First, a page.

Genome sequencing, assembly, and annotation

Whole-genome sequencing of KF-25 was performed by the National Center for Gene Research, Shanghai, China. KF-25 genomic DNA was extracted as described previously[80], then was randomly sheared and purifiedto construct three libraries with insert sizes of 170 bp, 500 bp and 2–3 kb. DNA was amplified from the libraries and sequenced by HiSeq2000 (Illumina, California, USA). The reads were assembled into contigs by Velvet (Version 1.2.03)[81] and then scaffolds were constructed based on the contigs using SSPACE[82].

AUGUSTUSugustus ([83] was used to predict the genes in the KF-25 genome, and the putative proteins were aligned against the NCBI nr, UniProt ( and KEGG ( database using BLASTP tool ( The predicted genes were then aligned against the CDD database ( using rpsBLAST. To identify the KOG classification of each gene, we searched for each amino acid sequence in the KOG database in NCBI using KOGnitor ( Metabolic pathways of the KF-25 genome were constructed based on the annotation results against the KEGG database. Repeat sequences were analyzed using CENSOR[84] ( The genes encoding tRNA were predicted using tRNAScan[85], and RNAmmer[40] was used to find rDNA sequences. P. chrysogenum virus terminal UTR sequences in the KF-25 genome were identified using local BLAST and the sequences were aligned using ClustalX 2.0[86].

Comparative genome analysis

Mauve software[87] was used to compare the genome of KF-25 with Wisconsin 54-1255 [GenBank:NS_000201.1]. Dot plot analysis of the two genomes was performed with Gepard[88]. The orthologous genes between KF-25 and Wisconsin54-1255 were by compared the proteomes of the two genomes and proteins that exhibited similarity higher than 25% were thought orthologous. Proteins encoded by all of the strain-specific genes were classified by searching the eukaryotic orthologous groups (KOG) database in NCBI using KOGnitor.

Detection of strain-specific genes from P. chrysogenum

The genomic DNA of KF-25 and Wisconsin 54-1255 was extracted as described previously[80]. Four pairs of primers based on specific gene sequences of Wisconsin 54-1255 (Additional file1: Table S8) were used to amplify specific genes by PCR (primers used were listed in Additional file1: Table S8). The products were detected on an agarose gel.

Secondary metabolism-related gene analysis

The secondary metabolism pathways in the KF-25 and Wisconsin 54-1255 genomes were predicted using antiSMASH ([29]. Modular polyketide synthases in the genome were predicted and the domain compositions were analyzed using AMSPKS[89] and Pfam[90]. Genome-encoded cytochrome P450s were classified by searching against the fungal cytochrome P450 database[65].

Phylogenetic analysis

Phylogenetic trees were constructed in MEGA 5.05[91], using the neighbor-joining method and bootstrap analysis (1,000 replicates), of MUSCLE[92] or ClustalW[86] alignments. Phylogenetic trees of filamentous fungi were constructed as described previously[12] using the aligned amino acid sequences of 90 orthologous genes from P. chrysogenum KF-25, P. chrysogenum Wisconsin 54-1255 [GenBank:NS_000201.1], P. marneffei [GenBank:ABAR00000000], P. digitatum[45], T. stipitatus [GenBank:ABAS00000000], A. niger[93], A. nidulans [GenBank:AACD00000000], A. oryzae[94], Aspergillus fumigatus[95], Aspergillus clavatus [GenBank:AAKD00000000], Aspergillus terreus [GenBank:AAJN00000000], Aspergillus flavus [GenBank:AAIH00000000], Aspergillus kawachii[96], Neosartorya fischeri [GenBank:AAKE00000000], and Gibberella zeae [GenBank:AACM00000000] (Additional file1: Table S9).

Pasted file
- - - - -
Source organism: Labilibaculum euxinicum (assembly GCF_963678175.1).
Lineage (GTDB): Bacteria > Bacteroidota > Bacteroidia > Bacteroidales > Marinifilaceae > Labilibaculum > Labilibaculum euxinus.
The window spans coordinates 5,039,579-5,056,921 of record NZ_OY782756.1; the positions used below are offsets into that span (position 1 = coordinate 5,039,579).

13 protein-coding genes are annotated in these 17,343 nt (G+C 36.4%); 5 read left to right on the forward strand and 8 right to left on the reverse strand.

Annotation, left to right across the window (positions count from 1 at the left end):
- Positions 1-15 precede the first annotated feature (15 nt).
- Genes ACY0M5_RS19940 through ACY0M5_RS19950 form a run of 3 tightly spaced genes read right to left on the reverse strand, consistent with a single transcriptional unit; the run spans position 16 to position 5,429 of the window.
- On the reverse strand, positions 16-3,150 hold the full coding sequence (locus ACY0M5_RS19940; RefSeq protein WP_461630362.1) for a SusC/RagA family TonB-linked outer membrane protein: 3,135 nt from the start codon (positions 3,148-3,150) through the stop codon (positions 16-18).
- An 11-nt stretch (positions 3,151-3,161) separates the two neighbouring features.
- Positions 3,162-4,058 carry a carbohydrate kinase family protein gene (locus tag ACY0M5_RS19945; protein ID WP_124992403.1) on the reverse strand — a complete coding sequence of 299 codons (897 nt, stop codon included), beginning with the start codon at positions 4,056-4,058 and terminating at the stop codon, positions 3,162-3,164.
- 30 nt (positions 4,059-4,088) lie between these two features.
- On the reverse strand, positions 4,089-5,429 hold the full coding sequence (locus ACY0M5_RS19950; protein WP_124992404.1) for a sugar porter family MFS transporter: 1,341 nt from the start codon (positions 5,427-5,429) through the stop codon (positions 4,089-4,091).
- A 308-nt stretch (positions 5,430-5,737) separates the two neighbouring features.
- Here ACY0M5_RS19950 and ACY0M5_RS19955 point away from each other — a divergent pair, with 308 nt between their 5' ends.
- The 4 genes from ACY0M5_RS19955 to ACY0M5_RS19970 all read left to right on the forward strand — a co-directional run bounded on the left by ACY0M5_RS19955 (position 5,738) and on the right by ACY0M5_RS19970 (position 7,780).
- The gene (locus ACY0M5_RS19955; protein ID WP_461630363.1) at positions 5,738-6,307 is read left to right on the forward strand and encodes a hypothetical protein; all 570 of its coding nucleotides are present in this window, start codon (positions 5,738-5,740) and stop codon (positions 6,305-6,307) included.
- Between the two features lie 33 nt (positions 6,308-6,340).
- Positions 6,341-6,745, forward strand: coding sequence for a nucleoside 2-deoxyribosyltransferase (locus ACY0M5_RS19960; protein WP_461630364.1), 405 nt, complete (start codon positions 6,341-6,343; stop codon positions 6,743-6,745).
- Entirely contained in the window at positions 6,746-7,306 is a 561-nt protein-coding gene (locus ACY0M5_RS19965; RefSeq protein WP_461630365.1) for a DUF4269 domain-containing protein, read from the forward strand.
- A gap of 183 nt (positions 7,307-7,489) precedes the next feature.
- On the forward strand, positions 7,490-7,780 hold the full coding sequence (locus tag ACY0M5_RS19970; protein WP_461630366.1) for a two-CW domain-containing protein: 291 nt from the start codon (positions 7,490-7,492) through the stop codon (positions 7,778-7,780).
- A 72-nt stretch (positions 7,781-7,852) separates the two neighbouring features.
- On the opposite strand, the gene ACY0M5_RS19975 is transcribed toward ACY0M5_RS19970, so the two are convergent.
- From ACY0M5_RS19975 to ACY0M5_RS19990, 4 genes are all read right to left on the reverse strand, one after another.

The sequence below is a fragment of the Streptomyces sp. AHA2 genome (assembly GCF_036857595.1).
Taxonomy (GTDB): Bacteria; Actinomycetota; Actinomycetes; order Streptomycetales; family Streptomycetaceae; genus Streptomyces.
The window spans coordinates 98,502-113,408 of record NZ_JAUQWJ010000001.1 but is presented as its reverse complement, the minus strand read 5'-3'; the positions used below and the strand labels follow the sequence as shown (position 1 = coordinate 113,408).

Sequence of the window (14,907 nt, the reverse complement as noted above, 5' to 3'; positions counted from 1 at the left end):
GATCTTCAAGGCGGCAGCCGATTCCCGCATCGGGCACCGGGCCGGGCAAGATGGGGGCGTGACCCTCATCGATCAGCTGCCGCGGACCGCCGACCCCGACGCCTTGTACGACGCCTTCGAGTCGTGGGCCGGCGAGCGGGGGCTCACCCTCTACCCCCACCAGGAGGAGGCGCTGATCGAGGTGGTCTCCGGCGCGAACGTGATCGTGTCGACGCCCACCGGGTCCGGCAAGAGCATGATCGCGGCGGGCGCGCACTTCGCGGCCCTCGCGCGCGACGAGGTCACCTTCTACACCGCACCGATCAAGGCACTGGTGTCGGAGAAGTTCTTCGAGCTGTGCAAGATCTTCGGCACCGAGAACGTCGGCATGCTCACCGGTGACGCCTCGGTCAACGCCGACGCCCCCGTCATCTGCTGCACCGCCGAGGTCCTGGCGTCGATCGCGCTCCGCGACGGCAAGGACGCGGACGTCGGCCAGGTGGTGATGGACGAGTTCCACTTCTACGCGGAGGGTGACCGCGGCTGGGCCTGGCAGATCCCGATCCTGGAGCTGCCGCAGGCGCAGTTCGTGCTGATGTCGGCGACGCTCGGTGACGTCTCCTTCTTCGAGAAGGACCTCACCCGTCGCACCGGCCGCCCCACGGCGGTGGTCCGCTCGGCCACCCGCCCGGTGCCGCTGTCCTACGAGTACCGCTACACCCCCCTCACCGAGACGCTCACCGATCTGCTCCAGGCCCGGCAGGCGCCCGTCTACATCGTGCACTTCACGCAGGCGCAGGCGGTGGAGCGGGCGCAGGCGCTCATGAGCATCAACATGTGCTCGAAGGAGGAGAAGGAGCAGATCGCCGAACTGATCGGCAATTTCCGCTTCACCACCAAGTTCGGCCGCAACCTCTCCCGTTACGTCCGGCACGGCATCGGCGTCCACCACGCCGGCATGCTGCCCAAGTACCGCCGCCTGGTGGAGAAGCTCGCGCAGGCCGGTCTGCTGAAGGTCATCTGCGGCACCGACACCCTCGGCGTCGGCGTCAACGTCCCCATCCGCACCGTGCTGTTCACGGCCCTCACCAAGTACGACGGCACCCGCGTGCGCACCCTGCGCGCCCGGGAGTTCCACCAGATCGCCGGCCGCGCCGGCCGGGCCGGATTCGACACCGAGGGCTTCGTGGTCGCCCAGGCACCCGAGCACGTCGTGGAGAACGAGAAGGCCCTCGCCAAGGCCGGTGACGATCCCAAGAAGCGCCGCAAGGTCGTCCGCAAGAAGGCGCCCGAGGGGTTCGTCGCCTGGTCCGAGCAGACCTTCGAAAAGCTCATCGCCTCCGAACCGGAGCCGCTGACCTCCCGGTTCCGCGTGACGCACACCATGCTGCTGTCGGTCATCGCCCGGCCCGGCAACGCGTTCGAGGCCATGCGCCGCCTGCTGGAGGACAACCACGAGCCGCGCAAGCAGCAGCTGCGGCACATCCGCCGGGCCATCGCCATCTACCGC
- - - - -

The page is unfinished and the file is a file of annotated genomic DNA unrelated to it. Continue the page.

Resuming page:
Data access

The complete genome sequence of P. chrysogenum KF-25 has been submitted to SRA ( under the accession number SRP022930.




We thank van den Berg MA at DSM Anti-Infectives for providing Penicillium chrysogenum Wisconsin 54-1255. This study was supported by the National Natural Science Foundation of China (No.31170123, 31201560), the National Project (2009ZX08009-056B), and the projects of the Chinese Academy of Sciences (KSCX2-EW-G-16).

Authors’ Affiliations

Key Laboratory of Agricultural and Environmental Microbiology, Wuhan Institute of Virology, Chinese Academy of Sciences
Hubei University of Economics


  1. Fleming A: On the Antibacterial Action of Cultures of a Penicillium, with Special Reference to Their Use in the Isolation of B. Influenzae. Br J Exp Pathol. 1929, 10 (3): 226-236.PubMed CentralGoogle Scholar
  2. Satyavathi K, Kiran TNR, Raju PB, Sharmila M: Synthesis and Screening of 3-Formyl-2-thio-1,2,3,4-tetrahydro pyrimidine Analogues as Antibacterial Agents. Asian J Chem. 2010, 22 (7): 5182-5186.Google Scholar
  3. Deng XH, Chai LY, Yang ZH, Tang CJ, Tong HX, Yuan PF: Bioleaching of heavy metals from a contaminated soil using indigenous Penicillium chrysogenum strain F1. J Hazard Mater. 2012, 233: 25-32.PubMedView ArticleGoogle Scholar
  4. Ferreira-Guedes S, Mendes B, Leitao AL: Degradation of 2,4-dichlorophenoxyacetic acid by a halotolerant strain of Penicillium chrysogenum: antibiotic production. Environ Technol. 2012, 33 (6): 677-686. 10.1080/09593330.2011.588251.PubMedView ArticleGoogle Scholar
  5. Kumar S, Mathur A, Singh V, Nandy S, Khare SK, Negi S: Bioremediation of waste cooking oil using a novel lipase produced by Penicillium chrysogenum SNP5 grown in solid medium containing waste grease. Bioresour Technol. 2012, 120: 300-304.PubMedView ArticleGoogle Scholar
  6. Murali M, Sudisha J, Amruthesh KN, Ito SI, Shetty HS: Rhizosphere fungus Penicillium chrysogenum promotes growth and induces defence-related genes and downy mildew disease resistance in pearl millet. Plant Biol. 2013, 15 (1): 111-118. 10.1111/j.1438-8677.2012.00617.x.PubMedView ArticleGoogle Scholar